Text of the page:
A father does not necessarily need to be physically absent for the feeling of a father-void to exist. A father may be present and simply ill……but, still…..the same feelings of stress, insecurity, and vulnerability may exist for the youth as if his or her father was physically absent. Someone’s father may have a chronic illness or disease that makes him unable and unavailable to fulfill his paternal duties on a day-to day basis.
A father who is battling disease or illness may be limited in his ability to play with his kids, help out with sports practice, attend school functions, or be emotionally available to his children when needed. A child in this position carries the burden of worrying about his father’s health, the suffering of paternal absence and the feelings of discomfort or sadness when he or she sees other kids enjoying time with a present family unit. Further, a child may consciously or subconsciously worry about what the near and long term future will hold for him or her if his or her father should die. The child and the parent both suffer from the frustration of the situation.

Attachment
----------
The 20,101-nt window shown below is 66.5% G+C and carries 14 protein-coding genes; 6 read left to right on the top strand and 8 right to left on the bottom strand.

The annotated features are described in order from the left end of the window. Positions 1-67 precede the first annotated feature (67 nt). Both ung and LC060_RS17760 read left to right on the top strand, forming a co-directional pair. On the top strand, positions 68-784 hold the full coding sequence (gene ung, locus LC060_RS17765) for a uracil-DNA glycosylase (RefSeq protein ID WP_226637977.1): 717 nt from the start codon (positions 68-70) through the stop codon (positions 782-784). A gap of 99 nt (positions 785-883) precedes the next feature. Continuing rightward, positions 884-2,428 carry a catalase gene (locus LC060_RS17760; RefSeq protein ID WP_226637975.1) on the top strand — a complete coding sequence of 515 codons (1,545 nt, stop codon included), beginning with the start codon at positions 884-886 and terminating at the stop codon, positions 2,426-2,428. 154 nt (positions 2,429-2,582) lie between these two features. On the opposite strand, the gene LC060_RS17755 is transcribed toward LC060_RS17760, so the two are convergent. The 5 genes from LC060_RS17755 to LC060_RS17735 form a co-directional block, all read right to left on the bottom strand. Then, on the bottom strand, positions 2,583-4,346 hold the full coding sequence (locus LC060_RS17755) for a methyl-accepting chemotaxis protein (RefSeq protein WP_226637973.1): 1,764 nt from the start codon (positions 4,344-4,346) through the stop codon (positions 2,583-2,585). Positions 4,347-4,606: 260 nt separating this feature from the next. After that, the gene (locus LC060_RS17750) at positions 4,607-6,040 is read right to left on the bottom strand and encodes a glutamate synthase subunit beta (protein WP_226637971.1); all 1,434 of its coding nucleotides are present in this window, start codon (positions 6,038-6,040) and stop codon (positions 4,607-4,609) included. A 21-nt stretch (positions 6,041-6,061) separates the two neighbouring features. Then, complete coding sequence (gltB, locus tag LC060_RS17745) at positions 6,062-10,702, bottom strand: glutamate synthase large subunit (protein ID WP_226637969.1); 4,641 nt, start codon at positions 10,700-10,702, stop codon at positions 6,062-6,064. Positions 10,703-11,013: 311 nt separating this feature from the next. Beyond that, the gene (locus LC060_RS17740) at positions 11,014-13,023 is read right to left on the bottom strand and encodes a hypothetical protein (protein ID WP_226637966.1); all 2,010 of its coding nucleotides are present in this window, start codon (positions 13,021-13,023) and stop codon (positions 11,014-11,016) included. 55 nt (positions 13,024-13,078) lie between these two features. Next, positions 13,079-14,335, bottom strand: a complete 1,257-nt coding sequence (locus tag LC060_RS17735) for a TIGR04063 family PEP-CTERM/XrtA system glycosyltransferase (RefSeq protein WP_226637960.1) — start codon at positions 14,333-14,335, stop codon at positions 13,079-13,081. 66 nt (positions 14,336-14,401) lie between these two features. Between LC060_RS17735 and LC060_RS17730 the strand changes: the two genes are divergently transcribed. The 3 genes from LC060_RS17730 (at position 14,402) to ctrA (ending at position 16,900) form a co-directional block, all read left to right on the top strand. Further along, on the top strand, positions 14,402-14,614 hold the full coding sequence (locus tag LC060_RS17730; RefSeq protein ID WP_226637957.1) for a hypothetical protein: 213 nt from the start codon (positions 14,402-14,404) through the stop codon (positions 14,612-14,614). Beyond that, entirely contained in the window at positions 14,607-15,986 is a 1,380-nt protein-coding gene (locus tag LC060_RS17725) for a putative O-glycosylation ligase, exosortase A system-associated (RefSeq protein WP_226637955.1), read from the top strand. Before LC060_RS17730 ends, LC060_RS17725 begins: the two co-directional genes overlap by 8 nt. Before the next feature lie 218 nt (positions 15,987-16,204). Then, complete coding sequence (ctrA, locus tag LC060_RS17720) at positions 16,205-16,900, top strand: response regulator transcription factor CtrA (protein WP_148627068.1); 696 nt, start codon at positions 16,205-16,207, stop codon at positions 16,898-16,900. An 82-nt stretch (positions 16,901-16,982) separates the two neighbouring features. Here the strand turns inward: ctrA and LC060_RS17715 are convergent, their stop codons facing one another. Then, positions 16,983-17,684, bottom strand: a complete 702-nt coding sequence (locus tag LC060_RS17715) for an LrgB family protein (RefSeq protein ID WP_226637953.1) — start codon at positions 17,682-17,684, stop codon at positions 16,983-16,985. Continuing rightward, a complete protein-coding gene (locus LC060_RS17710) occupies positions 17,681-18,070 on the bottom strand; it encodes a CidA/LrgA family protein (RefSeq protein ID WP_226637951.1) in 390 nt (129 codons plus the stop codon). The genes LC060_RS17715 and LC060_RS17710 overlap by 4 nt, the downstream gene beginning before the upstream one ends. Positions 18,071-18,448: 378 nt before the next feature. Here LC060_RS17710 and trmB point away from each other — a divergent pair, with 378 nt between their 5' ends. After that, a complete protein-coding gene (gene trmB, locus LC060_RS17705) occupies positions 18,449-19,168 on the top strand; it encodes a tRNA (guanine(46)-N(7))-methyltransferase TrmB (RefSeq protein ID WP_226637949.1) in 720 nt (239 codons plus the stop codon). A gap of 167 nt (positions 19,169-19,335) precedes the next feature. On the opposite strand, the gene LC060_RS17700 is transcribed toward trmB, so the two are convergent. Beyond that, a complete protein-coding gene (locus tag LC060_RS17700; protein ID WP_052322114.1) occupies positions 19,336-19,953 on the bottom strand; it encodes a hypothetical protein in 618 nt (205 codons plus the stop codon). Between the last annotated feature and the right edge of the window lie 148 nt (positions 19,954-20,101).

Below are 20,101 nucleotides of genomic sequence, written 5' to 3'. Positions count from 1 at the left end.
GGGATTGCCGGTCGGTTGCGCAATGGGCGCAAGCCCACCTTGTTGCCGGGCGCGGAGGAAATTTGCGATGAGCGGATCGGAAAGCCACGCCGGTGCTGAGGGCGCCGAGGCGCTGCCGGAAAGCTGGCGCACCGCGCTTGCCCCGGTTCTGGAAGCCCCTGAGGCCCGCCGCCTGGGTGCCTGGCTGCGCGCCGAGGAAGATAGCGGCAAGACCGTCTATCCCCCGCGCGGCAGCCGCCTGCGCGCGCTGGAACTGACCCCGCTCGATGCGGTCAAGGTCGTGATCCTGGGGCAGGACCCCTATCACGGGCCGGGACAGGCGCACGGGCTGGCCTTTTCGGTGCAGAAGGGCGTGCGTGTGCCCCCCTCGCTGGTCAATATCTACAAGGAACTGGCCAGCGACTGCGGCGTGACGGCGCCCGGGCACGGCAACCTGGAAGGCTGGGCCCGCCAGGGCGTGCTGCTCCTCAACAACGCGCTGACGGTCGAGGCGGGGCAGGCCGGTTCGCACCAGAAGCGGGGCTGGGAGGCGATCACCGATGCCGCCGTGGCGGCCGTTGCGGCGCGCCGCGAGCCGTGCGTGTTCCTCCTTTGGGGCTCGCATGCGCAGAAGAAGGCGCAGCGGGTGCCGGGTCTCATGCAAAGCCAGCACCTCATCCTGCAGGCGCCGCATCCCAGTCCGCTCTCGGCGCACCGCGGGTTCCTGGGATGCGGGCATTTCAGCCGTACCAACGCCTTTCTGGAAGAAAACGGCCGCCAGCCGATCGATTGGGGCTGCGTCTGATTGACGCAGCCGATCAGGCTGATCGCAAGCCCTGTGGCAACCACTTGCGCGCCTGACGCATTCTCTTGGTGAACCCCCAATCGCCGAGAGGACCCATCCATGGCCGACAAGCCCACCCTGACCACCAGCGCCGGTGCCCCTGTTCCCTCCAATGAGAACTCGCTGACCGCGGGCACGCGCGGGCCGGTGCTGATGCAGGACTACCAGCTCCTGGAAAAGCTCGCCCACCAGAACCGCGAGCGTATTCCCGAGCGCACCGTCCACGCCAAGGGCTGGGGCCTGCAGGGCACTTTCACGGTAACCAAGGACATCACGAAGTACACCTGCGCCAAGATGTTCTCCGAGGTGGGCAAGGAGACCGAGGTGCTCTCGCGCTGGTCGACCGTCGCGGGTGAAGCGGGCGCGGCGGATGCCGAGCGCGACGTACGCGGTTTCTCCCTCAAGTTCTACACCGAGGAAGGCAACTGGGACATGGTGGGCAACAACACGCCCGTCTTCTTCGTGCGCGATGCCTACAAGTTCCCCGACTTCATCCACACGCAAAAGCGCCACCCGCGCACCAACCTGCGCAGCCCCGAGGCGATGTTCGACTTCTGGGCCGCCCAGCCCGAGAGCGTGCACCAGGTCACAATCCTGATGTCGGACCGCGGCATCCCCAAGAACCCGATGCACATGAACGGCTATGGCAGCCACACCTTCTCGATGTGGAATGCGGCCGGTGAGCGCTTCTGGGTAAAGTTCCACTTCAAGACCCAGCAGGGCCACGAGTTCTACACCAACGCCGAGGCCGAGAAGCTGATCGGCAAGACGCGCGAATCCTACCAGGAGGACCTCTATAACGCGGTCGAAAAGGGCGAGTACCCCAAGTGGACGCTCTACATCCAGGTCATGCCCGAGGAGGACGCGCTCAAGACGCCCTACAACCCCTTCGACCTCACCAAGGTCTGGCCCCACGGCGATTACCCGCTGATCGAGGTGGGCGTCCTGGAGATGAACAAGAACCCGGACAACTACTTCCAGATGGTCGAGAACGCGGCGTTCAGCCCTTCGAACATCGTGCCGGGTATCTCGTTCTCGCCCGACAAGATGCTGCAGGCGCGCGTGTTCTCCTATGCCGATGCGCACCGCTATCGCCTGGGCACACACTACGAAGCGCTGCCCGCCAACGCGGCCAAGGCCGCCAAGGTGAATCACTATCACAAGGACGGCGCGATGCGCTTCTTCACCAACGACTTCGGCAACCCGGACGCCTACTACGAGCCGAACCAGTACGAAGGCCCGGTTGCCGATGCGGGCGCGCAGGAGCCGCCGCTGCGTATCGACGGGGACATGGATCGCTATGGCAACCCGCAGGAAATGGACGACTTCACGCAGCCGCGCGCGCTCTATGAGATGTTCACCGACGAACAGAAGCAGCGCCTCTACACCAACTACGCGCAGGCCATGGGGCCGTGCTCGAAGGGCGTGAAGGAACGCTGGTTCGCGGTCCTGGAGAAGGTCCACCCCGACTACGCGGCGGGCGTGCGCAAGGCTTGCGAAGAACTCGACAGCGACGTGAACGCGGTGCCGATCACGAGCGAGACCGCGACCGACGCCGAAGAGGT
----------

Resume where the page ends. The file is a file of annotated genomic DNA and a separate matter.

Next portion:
For someone seeking to help a youth in need, this is a delicate scenario, as you don’t want to insult a family by offering help, and, thus, insinuating that a father is not adequately executing his paternal duties. You may be pointing out a lapse that he does not himself consider to exist or want to admit. This could potentially create feelings of resentment by a father whom you seek to support and towards whom you have nothing but the best of intentions. On the other hand, if handled with sensitivity and respect, an entire family may appreciate your attempt to lend a hand where needed.